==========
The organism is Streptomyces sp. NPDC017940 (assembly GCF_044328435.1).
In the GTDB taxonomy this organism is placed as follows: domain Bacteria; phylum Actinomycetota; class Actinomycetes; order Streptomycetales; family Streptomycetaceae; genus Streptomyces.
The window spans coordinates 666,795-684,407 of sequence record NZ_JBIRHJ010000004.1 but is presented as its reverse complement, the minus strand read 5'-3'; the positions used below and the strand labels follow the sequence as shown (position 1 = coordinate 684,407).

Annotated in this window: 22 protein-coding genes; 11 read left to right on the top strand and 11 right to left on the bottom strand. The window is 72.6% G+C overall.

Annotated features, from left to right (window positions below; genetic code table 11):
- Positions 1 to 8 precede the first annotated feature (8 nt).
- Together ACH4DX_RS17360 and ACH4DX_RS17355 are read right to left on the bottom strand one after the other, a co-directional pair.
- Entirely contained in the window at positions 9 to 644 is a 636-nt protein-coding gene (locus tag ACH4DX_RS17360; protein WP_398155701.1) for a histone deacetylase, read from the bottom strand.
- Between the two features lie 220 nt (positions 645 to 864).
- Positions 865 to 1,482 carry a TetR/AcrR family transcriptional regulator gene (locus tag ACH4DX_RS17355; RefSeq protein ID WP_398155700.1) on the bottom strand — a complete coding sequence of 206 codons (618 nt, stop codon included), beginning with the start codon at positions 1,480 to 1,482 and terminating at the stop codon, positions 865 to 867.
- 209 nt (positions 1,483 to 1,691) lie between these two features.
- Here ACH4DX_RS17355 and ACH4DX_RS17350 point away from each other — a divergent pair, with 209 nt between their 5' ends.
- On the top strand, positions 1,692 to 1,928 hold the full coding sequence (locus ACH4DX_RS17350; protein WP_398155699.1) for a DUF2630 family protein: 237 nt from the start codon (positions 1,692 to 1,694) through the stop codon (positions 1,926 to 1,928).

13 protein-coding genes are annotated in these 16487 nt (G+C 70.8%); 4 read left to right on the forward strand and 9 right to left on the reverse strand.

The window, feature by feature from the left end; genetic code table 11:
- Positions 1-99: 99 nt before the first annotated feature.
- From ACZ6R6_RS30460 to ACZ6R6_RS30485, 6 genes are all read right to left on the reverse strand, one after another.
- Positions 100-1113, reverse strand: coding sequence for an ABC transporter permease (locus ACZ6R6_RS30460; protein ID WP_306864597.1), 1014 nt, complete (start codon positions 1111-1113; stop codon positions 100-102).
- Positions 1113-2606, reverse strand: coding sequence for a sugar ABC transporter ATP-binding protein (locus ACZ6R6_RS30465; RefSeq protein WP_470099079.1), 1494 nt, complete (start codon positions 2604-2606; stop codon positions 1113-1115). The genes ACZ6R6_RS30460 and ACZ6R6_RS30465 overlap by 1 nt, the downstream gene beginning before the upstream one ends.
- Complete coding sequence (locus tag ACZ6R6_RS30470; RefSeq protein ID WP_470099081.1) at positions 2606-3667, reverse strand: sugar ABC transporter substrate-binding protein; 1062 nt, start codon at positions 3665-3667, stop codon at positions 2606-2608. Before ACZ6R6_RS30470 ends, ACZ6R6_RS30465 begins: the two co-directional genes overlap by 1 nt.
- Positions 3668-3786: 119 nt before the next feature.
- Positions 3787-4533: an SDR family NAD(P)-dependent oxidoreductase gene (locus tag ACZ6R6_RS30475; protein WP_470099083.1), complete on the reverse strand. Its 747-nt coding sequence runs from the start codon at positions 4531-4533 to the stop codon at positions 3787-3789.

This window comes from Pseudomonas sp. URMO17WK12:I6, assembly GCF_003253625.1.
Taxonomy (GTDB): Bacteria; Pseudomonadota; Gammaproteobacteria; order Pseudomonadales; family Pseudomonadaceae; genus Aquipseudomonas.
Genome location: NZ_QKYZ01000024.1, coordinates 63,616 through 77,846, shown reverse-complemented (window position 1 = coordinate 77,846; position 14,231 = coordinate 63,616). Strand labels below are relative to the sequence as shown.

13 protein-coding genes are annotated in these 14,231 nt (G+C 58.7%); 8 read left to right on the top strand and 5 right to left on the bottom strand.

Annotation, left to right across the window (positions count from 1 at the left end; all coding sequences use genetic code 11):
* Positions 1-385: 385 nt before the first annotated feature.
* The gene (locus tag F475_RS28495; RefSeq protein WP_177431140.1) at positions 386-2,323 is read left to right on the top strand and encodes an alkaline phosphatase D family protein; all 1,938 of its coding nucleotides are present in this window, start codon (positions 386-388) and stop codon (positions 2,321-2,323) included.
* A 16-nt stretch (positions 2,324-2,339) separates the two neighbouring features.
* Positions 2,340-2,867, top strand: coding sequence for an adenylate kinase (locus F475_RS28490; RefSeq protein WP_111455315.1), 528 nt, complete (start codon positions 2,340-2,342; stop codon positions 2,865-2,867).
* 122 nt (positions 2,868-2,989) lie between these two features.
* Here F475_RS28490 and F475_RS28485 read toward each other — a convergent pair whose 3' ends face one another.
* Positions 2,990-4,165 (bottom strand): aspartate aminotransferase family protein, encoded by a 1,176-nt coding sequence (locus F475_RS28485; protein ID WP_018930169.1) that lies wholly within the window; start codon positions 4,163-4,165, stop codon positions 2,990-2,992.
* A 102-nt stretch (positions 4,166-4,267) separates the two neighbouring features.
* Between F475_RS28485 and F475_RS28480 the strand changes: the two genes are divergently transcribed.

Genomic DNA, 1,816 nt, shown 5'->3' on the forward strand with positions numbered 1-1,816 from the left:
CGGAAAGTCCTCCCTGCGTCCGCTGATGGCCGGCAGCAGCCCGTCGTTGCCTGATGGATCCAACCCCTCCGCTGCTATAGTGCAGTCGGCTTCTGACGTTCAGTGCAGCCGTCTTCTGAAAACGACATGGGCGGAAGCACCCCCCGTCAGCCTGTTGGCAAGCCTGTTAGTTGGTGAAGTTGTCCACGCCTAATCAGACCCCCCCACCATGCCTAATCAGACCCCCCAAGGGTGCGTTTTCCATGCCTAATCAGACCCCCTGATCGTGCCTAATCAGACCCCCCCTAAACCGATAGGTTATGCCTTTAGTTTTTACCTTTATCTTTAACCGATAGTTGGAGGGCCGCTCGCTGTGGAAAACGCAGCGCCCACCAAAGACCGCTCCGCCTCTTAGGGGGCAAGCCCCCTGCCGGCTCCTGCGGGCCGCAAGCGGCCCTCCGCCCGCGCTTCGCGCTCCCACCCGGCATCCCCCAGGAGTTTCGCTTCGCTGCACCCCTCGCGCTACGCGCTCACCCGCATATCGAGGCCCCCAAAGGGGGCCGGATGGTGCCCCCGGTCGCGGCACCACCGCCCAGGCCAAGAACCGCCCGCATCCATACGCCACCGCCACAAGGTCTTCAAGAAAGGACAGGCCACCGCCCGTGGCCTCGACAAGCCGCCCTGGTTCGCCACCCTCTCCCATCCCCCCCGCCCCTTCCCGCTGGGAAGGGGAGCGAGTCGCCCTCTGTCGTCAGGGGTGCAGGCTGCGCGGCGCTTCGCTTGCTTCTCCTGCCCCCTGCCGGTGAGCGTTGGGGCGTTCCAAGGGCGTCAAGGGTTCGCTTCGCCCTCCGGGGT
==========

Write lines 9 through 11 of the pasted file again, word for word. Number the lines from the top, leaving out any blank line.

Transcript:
- Between the two features lie 220 nt (positions 645 to 864).
- Positions 865 to 1,482 carry a TetR/AcrR family transcriptional regulator gene (locus tag ACH4DX_RS17355; RefSeq protein ID WP_398155700.1) on the bottom strand — a complete coding sequence of 206 codons (618 nt, stop codon included), beginning with the start codon at positions 1,480 to 1,482 and terminating at the stop codon, positions 865 to 867.
- 209 nt (positions 1,483 to 1,691) lie between these two features.